Finding Their Swing: The Boys in the Boat as Metaphor for a Generation

By Dena Rebozo

The final day of Key West Literary Seminar winds down in uplifting triumph. With most of his crew mates gone and the last couple months of his own life remaining, Joe Rantz meets Daniel James Brown. Unbeknownst to Brown, Rantz rowed in front of Adolf Hitler in the 1936 Berlin Olympics. He and eight other boys of the American Olympic Rowing Team in that 2,000-meter race faced staggering, irrefutable adversity and obstacles leading up to the most spectacular almost six-and-a-half-minute race ever rowed, a race of imperishable triumph of a team pulling together, a perfect living thing. If you are out of breath reading this, I was out of breath just watching the video clip Brown showed of the actual race from Leni Riefenstahl’s Olympia. Maybe you feel like the rowers now – post-race hunched over, gasping. Just one second separated the top three finishing boats.

Back to Brown and Rantz.
“Can I write about your life?” Brown pole vaults.
“No,” croaks Rantz. Silence.
“You can write a book about the boat,” he says, joy and pride shining in tears.
The boat refers to all the guys who rowed, all nine of them.

Four years later, Brown finishes the book, indeed, about the boat. What makes this book about rowing the kind of book audience members stood up to proclaim and urge others to read during the Q&A session? After all, what might be more boring than a book about rowing? How did this book win the most votes from independent booksellers nationwide within a year of being published?

Boys in the Boat does not simply keep alive a previously untold story as compelling and important as Jesse Owens’s in the 1936 Olympics. It keeps alive the flame of a great generation, one gouged by mighty suffering, deprivation, and hardship. This is the story of the forging of a great team and their achievement “pulling together” that at once belongs to them and to a generation with the Herculean task of triumphing come Word War II.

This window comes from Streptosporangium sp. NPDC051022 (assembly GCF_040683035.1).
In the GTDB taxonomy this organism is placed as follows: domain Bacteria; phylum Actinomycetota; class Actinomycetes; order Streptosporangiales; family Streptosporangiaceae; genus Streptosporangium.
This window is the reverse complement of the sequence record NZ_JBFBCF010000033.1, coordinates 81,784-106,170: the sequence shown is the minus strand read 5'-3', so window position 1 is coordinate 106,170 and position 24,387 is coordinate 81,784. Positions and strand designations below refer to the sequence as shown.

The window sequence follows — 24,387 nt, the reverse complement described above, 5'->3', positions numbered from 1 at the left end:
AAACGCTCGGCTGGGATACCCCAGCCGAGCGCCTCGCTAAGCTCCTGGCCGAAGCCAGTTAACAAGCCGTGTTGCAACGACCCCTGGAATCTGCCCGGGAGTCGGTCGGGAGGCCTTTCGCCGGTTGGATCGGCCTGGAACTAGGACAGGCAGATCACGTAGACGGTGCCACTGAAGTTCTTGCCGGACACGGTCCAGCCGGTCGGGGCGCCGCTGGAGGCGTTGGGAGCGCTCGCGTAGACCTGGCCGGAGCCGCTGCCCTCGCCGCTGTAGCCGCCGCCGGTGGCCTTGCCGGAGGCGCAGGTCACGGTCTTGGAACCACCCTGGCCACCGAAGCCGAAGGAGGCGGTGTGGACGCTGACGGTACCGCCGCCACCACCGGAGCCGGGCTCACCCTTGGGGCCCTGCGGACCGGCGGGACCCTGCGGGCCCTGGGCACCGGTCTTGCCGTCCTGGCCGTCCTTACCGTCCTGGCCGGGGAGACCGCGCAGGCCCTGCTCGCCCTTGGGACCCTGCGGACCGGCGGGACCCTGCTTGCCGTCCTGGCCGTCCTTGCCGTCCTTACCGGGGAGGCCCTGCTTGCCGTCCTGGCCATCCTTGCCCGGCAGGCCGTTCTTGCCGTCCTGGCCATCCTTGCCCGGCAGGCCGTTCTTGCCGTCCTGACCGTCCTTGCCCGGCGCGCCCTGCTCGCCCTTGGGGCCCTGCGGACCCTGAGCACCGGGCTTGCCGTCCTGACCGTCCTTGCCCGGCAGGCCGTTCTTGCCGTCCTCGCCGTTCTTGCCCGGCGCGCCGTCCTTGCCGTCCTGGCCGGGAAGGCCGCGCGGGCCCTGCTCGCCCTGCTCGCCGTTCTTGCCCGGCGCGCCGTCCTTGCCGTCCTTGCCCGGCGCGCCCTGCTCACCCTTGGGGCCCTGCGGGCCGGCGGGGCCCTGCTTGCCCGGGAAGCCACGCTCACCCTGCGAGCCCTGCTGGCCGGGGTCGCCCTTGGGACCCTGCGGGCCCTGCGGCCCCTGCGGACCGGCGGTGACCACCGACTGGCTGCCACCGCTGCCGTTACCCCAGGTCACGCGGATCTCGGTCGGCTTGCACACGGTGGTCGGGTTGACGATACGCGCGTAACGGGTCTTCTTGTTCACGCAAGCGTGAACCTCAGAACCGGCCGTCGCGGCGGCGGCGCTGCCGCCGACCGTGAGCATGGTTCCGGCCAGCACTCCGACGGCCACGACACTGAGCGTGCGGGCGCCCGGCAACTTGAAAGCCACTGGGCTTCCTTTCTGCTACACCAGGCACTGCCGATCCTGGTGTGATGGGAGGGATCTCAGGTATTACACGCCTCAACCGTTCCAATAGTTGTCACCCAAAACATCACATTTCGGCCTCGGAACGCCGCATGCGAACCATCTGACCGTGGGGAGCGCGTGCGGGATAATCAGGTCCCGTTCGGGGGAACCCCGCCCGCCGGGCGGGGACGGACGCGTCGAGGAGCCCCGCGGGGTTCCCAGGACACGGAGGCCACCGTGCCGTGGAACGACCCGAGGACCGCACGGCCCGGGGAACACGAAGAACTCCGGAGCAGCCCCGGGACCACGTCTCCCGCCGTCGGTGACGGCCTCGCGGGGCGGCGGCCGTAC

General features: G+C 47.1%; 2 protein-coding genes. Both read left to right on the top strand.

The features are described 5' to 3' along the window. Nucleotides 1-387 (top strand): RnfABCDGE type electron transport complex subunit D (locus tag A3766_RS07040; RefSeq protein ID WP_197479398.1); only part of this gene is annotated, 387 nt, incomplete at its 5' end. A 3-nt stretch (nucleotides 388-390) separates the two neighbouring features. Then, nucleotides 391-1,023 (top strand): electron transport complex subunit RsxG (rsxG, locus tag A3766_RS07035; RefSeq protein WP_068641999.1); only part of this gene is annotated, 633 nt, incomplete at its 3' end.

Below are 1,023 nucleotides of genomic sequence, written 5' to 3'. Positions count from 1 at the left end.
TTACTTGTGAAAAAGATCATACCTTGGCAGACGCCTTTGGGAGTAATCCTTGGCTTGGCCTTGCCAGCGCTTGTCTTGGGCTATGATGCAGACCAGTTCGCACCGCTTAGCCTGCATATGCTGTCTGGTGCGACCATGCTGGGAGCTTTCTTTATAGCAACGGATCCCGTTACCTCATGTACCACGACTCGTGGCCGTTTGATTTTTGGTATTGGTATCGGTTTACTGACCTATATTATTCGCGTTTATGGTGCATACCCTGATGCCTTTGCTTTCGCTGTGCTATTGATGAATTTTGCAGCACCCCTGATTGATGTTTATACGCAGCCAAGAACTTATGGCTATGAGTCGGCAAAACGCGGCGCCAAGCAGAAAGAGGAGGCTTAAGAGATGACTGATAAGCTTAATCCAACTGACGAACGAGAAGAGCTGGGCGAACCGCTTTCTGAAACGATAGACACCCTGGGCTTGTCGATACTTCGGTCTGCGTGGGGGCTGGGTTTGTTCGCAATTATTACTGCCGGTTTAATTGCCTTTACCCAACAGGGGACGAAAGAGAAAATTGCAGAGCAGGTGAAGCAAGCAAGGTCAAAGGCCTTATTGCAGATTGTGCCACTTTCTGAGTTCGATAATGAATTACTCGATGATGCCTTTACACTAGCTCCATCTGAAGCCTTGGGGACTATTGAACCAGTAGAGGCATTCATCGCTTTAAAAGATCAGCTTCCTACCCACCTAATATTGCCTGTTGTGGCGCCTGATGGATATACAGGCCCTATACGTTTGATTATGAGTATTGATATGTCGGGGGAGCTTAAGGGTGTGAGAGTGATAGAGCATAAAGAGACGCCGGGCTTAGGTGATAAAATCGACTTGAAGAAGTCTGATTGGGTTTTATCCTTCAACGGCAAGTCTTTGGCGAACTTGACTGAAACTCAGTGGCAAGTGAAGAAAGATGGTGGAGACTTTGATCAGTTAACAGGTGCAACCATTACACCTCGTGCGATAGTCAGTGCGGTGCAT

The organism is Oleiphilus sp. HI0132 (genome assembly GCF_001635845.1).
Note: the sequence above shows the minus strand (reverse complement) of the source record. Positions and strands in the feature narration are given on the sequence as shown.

Brown distills six remarkable “comeback” qualities embodied by every boy in the boat. First, through a brutal self-selection “whittling” process just to earn a seat, each boy personifies perseverance and resilience. Second, they epitomize adaptability rowing in different length races, different bodies of water with different currents, winds, waves, different air temperatures, employing different strategies against various opponents. Third, every man pulls his heart out, pulls for the others. An extraordinary level of mutual respect and trust is present. Fourth, these are Zen rowers focusing with single-pointed attention on their secret mantra “mind in boat, mind in boat.” Fifth, in one word, is earnestness. Summed up best by George Yeoman Pocock, not only their shell-builder, but inarguably their rowing guru. “I leave a piece of my heart with every boat,” he said. “Leave a piece of your heart with every race.” Least obvious yet most important, a measure of humility hallmarks their approach to rowing, each needing the other to surpass adversity.

Pocock once said, “In a sport like this – hard work, not much glory, but still popular in every century – well, there must be some beauty which ordinary men can’t see, but extraordinary men do.” Dan Brown, you are Pocock’s extraordinary man. Thank you for seeing the beauty and opening our eyes. May this story kindle the hearts of our generation so that together we can find our “swing.”

Dena Rebozo, a public librarian turned special educator, is a 2020 Teacher & Librarian Scholarship Recipient. Her sports are swimming in the Salish Sea and hula hooping.

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